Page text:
Today’s guest post about fine motor skills is a great reminder that we should focus every so often on the basics to make sure our students are really understanding the fundamentals about writing. It’s not just about the content or the style, but also about the skill or writing. ~EMP
Learning to write effectively is a vital skill, one that will be important throughout a person’s entire life for the clear expression of ideas. However, a child that struggles with the development of fine motor skills may find it difficult to learn how to write at all. Of course, there are many other reasons why improving a child’s fine motor skills is important as well. If one of your students is having trouble in this area, you can help them along their journey towards better handwriting with several different strategies.
The Importance of Fine Motor Skills
As you probably already know, fine motor skills do not only apply to writing. They make it possible for a child’s hands to perform countless intricate tasks that would be nearly impossible without trained muscles. Learning to write, however, is one of the earliest tasks a child must learn that relies on these motor skills. After a child hones his or her fine motor skills, they will be able to hold a writing utensil and perform all of the movements required to create legible handwriting. This is an ability that most adults take for granted, but learning it can often be a struggle for a small child.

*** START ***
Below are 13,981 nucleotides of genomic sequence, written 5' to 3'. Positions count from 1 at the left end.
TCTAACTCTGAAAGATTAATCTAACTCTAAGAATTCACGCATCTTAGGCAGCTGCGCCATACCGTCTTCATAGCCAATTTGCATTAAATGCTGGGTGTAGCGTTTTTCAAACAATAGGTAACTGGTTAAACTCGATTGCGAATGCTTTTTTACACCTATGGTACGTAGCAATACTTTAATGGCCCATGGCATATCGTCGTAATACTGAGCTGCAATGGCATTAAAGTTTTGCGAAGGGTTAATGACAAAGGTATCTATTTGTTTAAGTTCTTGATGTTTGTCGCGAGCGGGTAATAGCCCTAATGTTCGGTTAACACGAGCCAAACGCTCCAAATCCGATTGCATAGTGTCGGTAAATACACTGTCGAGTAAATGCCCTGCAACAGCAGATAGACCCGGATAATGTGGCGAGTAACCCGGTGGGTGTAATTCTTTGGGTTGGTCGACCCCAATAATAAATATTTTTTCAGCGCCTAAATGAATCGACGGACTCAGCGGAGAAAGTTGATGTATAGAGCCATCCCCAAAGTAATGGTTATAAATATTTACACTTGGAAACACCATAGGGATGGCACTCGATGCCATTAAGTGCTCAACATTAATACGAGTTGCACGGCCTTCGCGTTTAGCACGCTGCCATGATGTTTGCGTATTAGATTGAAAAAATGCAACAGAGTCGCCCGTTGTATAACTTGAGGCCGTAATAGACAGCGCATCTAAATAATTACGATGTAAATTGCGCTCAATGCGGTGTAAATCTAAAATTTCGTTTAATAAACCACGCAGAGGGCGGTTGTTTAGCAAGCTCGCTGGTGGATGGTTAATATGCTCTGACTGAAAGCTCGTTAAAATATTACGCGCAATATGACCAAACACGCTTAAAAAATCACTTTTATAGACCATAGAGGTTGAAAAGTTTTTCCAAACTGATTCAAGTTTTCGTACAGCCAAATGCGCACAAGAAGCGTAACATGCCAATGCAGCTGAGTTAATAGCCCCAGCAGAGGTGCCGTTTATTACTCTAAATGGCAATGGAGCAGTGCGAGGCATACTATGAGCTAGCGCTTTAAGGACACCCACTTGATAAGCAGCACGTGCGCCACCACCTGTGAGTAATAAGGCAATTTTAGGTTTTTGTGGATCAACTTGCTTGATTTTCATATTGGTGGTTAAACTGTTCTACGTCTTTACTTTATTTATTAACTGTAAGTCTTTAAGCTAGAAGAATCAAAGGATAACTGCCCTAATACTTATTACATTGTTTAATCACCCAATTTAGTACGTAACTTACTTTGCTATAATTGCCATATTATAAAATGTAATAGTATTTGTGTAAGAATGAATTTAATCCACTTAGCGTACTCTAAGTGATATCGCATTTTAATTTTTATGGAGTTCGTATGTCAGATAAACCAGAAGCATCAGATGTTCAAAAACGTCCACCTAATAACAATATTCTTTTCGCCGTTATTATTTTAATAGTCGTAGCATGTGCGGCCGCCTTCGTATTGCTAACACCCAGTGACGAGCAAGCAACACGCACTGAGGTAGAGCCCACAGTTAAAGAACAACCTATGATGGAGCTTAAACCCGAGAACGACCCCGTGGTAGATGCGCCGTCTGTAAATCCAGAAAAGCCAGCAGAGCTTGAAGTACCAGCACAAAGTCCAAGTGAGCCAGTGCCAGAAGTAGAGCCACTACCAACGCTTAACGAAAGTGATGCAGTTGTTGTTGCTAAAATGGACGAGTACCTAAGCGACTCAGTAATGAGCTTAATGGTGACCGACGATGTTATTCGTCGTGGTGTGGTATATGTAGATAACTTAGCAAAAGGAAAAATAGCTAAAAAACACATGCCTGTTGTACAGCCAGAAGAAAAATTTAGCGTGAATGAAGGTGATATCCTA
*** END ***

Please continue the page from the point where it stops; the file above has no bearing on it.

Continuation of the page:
Developing a Child’s Fine Motor Skills
Developing fine motor skills is really just a matter of fine-tuning muscles and increasing precision and accuracy when it comes to performing delicate, small tasks with the hands. Making the hands stronger will make any task easier that requires this accuracy and precision. You can work with a child who is experiencing difficulties or delays with developing their fine motor skills in several different ways to help them improve.
One of the first exercises that can immensely help a child with improving their motor skills is simply teaching them to properly hold a pencil. One of the most common reasons children often have trouble developing their motor skills is because they are not sure of how to properly handle their writing utensil. Hold a pencil yourself and give one to the child. Do not focus on writing or any other type of exercise that involves paper. Simply work with them on getting the correct placement down to use the pencil properly.
Put the pencil away for this activity. On a sanitary surface, spray a handful of shaving cream and rub it into a thin layer. Tell the child to use their finger to write words into the foam. Although this does not train them in pencil technique, it does help them learn to control their hand while forming letters and words. Your next item of business is to give them an activity where they trace letters and numbers on sandpaper with their finger. Once they feel comfortable with the feel of the motion, give them their pencil and have them trace the same letters and numbers on paper. Stress to them that time is not of importance. This ensures that they do not feel rushed to complete the work, and can concentrate on shaping the letters properly.
Sarah Rawson contributed this guest post. Sarah is tutoring for various Master of Education programs. Sarah is also a freelance writer. She has a penchant for all things to do with learning skills.